Outlook Still on the eurozone, why did bond yields spike upwards so sharply once again yesterday? At first sight, there was no reason for investors to mark up the risk of Italy, Spain and other eurozone members.
The answer may lie in the straightforward matter of supply and demand. We know from the trading updates published by Europe's banks in recent weeks that they have been selling eurozone debt (and that many would have sold more had they not been lent upon by their governments not to do so). We also know that the European Central Bank has been buying less debt than people expected – it said on Monday, for instance, that it bought less than half the debt last week than the markets had assumed.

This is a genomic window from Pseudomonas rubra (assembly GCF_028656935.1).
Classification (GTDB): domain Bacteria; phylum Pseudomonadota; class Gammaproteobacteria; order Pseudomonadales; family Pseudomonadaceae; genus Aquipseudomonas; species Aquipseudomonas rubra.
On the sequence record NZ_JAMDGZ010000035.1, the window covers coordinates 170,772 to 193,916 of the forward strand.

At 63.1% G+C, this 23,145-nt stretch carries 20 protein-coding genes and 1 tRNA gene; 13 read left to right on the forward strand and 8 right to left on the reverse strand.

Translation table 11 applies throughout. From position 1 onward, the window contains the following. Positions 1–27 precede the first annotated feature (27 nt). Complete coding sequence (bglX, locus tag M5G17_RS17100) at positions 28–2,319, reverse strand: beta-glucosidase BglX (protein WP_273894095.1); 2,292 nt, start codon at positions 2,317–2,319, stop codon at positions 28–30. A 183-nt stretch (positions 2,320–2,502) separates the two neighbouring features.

We have, in other words, a glut of supply for sovereign debt and less demand. That gives the ECB a real headache. Does it step up its purchases of bonds in order to prevent yields – and thus market anxiety – rising further? Or does it keep some of its powder dry, given that it currently refuses to countenance any suggestion its purchases will not be finite. These are unpleasant choices for Mario Draghi, newly installed in the President's office, to have to make.